Although the UV index has been greatly beneficial for reducing high risk sun exposure since 1994 when it was first introduced by the Canadian Meteorological Service, there are some very important caveats to the measurement.
1. UV exposure to the eyes and vertical surfaces of skin, such as the face, can actually be more severe when the Sun is lower (though UVB:UVA ratio can also different). (E.g. the end of a summer’s day, or winter afternoons on a ski trail) This is partly a consequence of the fact that the measurement equipment upon which the index is based is a flat horizontal surface. There is no compensation for angles.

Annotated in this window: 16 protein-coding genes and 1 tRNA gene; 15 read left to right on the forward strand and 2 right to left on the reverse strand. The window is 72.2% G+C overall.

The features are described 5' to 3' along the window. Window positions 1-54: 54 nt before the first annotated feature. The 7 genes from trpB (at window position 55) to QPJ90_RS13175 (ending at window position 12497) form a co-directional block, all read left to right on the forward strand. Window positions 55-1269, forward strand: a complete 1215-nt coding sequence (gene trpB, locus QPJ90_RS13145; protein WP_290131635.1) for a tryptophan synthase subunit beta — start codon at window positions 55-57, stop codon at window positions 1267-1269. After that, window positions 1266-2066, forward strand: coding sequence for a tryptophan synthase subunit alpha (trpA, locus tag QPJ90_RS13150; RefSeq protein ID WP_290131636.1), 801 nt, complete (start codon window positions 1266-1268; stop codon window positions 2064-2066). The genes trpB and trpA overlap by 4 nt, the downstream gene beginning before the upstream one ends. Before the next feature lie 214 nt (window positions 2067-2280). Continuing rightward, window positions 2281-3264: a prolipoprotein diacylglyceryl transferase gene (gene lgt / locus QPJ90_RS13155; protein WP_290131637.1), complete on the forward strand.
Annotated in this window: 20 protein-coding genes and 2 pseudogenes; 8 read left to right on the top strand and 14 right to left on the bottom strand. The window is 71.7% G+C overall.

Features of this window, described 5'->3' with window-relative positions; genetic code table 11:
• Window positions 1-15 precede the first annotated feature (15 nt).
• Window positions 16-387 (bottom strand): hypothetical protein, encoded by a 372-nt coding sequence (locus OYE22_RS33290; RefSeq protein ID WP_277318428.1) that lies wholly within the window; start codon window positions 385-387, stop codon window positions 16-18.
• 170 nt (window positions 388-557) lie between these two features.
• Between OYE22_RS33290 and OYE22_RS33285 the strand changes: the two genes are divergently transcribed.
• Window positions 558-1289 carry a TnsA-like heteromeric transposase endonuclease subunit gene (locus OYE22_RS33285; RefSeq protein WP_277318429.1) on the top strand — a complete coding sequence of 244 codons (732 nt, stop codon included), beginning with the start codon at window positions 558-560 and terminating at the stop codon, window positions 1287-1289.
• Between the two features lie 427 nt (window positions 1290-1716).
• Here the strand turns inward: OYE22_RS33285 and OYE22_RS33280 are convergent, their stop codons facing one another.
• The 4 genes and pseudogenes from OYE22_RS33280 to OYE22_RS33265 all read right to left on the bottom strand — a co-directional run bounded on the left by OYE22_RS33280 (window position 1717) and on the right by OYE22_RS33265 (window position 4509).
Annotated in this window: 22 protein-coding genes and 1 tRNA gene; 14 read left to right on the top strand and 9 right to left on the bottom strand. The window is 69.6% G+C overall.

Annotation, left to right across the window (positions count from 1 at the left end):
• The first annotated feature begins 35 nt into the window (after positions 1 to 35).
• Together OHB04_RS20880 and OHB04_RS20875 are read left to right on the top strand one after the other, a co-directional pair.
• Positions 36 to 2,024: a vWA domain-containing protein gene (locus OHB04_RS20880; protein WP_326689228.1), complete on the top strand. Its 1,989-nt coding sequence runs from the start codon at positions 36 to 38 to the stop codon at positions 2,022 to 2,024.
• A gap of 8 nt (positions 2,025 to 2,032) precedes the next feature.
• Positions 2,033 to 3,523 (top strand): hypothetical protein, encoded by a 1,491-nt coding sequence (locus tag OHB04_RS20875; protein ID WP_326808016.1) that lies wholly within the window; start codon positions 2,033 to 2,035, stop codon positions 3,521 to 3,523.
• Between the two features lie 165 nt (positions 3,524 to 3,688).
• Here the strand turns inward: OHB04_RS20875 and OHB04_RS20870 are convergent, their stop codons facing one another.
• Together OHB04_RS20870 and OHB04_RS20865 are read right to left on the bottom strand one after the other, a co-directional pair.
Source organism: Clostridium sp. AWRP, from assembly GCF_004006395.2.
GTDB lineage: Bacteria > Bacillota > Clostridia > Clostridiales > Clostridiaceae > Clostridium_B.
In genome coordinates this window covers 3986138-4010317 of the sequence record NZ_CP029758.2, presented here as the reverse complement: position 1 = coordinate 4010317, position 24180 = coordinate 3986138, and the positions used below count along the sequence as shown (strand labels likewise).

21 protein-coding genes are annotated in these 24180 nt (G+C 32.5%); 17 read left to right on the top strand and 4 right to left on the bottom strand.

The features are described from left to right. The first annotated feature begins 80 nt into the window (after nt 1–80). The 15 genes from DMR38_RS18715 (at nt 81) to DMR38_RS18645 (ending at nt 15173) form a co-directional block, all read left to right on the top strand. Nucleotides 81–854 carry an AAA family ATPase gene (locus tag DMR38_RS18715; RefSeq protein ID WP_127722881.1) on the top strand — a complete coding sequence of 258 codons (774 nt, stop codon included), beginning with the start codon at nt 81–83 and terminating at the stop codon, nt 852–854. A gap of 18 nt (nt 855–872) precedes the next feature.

2. UV intensity can nearly double with reflection from snow or other bright surfaces like water, sand, or concrete.
Note the combined potential of a quadrupling of intensity, when sun is 30 degrees from horizontal.
Effectively, you can be exposed to a UV index of 8 on a sunny afternoon on a snowy day even if the measured index is 2!
Edited from original post on facebook April of 2020